Cannon, Alexander (1896-1963)
Cannon, Alexander (1896-1963)
British psychiatrist, hypnotist, and author of books on occultism. He was born in Leeds, England, and educated at Leeds, London, Vienna, Hong Kong, and several other universities (eventually receiving both an M.D. and Ph.D.). Later he reinforced his medical qualifications with titles reflecting his training in various Eastern spiritual disciplines, such as "Kushog Yogi of Northern Thibet" and "Master-The-Fifth of the Great White Lodge of the Himalayas." He spent a number of years in Hong Kong, where he was vice president of Hong Kong Medical Society (1929 and 1934), medical officer in charge of prisons, head of the Department of Morbid Anatomy at the University of Hong Kong, and psychiatrist and medical jurist to the High Court of Justice. He also served as His Britannic Majesty's Consul and Port Medical Officer in Canton. He later returned to England, serving as psychiatrist and research scientist at Colney Hatch Mental Hospital. In 1939 he established the Isle of Man Clinic for Nervous Diseases.
During his years in the Orient, Cannon studied occultism and yoga and traveled in India and Tibet. His book The Invisible Influence (1933) created something of a sensation with its claim that during his travels he was levitated over a chasm in Tibet, together with his porters and luggage. Because of this claim, the London County Council dismissed him from his position as psychiatrist on the grounds that he was unfit to practice in charge of a mental hospital. However, Cannon was reinstated after bringing action for wrongful dismissal. He subsequently set up private practice in London, as a Harley Street consultant, and he used the services of psychic mediums in diagnosis.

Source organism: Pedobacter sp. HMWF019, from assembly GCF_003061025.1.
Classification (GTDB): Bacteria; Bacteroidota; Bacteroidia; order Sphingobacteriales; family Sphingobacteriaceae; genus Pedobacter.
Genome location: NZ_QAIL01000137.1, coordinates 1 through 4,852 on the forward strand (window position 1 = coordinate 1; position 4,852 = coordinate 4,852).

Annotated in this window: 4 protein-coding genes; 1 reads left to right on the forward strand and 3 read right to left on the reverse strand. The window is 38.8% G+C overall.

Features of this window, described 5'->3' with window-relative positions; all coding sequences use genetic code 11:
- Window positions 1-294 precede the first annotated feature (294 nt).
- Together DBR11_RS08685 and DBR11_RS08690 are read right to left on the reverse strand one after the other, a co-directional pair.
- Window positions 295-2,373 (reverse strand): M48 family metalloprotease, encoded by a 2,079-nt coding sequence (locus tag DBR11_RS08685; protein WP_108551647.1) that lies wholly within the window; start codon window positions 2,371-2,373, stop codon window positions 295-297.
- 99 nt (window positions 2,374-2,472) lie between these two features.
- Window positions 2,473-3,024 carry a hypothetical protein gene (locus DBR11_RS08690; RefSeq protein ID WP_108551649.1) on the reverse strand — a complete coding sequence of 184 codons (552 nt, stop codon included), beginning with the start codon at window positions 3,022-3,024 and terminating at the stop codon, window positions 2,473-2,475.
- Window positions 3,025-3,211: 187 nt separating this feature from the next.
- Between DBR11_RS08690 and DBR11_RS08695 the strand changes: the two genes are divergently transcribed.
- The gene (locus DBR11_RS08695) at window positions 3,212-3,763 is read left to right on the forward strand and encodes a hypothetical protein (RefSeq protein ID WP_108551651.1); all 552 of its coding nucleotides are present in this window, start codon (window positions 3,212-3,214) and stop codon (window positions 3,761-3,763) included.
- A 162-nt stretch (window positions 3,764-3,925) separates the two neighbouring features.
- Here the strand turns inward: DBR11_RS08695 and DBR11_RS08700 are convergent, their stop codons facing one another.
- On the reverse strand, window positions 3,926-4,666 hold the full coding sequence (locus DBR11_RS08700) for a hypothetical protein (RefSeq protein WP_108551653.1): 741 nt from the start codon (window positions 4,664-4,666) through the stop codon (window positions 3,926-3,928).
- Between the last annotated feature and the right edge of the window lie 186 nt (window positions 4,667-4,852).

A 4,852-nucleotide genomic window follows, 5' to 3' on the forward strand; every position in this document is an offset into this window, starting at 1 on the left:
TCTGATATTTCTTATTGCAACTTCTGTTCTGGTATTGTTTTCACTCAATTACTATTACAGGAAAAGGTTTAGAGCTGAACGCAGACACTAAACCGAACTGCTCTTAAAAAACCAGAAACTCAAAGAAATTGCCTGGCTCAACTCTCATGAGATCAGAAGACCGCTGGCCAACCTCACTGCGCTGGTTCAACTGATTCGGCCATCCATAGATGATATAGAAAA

Cannon was regarded as an eccentric in prewar Britain, when occultism was considered highly suspect, and the somewhat wild statements in Cannon's books did not help his reputation. In his book Sleeping Through Space (1938) he gives directions for bringing the dead back to life: "[administer] a severe kick with the knee between the shoulder blades" at the same time shouting in [the] left ear "Oye," "Oye," "Oye." He adds: "It is rarely necessary to repeat the operation before life is again resumed, but this can be repeated up to seven times in long-standing cases." Again, in an article, "Some Hypnotic Secrets," published in The British Journal of Medical Hypnotism (1949), he states, "If the patient wakes up at all before I have got my hypnotic sleep suggestions home to him, I place both of my thumbs on his carotid arteries vagus nerves and carotic body firmly … until he is 'off' again…." It would seem that the unfortunate patient stood a fair chance of being strangled, but doubtless he could be resuscitated by the redoubtable doctor's "Oye, Oye, Oye" technique.
Cannon wrote a number of books on both psychiatry and the occult. He was also an early experimenter in suggestion therapy by means of gramophone recordings. In later life he retired to the Isle of Man, where he died circa 1963.
Cannon, Alexander. Hypnotism, Suggestion & Faith-Healing. 1932.
——. The Invisible Influence. New York: E. P. Dutton, 1934.
——. The Power of Karma. N.p., 1936.
——. Powers That Be. New York: E. P. Dutton, 1935. ——. The Science of Hypnotism. N.p., 1936.
——. Sleeping Through Space. N.p., 1938.
——. "Some Hypnotic Secrets." The British Journal of Medical Hypnotism 1, 1 (1949).